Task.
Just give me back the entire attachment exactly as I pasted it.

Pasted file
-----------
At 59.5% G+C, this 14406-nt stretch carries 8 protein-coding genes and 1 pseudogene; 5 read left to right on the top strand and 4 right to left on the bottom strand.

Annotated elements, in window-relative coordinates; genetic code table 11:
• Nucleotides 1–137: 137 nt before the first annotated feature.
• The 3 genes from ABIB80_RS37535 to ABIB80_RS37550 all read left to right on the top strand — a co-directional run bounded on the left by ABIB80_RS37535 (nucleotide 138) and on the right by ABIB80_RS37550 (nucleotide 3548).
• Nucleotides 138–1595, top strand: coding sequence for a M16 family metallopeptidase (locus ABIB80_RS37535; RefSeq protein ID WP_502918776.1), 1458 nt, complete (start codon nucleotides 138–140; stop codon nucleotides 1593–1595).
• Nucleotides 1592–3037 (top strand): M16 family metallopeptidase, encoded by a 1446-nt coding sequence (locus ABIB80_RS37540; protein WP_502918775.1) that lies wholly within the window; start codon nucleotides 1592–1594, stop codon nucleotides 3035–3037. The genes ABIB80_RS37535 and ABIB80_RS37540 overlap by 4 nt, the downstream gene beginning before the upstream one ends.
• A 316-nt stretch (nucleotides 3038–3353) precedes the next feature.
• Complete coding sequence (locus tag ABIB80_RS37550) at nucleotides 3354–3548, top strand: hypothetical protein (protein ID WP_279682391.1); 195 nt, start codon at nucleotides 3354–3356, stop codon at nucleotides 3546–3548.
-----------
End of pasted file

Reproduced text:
At 59.5% G+C, this 14406-nt stretch carries 8 protein-coding genes and 1 pseudogene; 5 read left to right on the top strand and 4 right to left on the bottom strand.

Annotated elements, in window-relative coordinates; genetic code table 11:
• Nucleotides 1–137: 137 nt before the first annotated feature.
• The 3 genes from ABIB80_RS37535 to ABIB80_RS37550 all read left to right on the top strand — a co-directional run bounded on the left by ABIB80_RS37535 (nucleotide 138) and on the right by ABIB80_RS37550 (nucleotide 3548).
• Nucleotides 138–1595, top strand: coding sequence for a M16 family metallopeptidase (locus ABIB80_RS37535; RefSeq protein ID WP_502918776.1), 1458 nt, complete (start codon nucleotides 138–140; stop codon nucleotides 1593–1595).
• Nucleotides 1592–3037 (top strand): M16 family metallopeptidase, encoded by a 1446-nt coding sequence (locus ABIB80_RS37540; protein WP_502918775.1) that lies wholly within the window; start codon nucleotides 1592–1594, stop codon nucleotides 3035–3037. The genes ABIB80_RS37535 and ABIB80_RS37540 overlap by 4 nt, the downstream gene beginning before the upstream one ends.
• A 316-nt stretch (nucleotides 3038–3353) precedes the next feature.
• Complete coding sequence (locus tag ABIB80_RS37550) at nucleotides 3354–3548, top strand: hypothetical protein (protein ID WP_279682391.1); 195 nt, start codon at nucleotides 3354–3356, stop codon at nucleotides 3546–3548.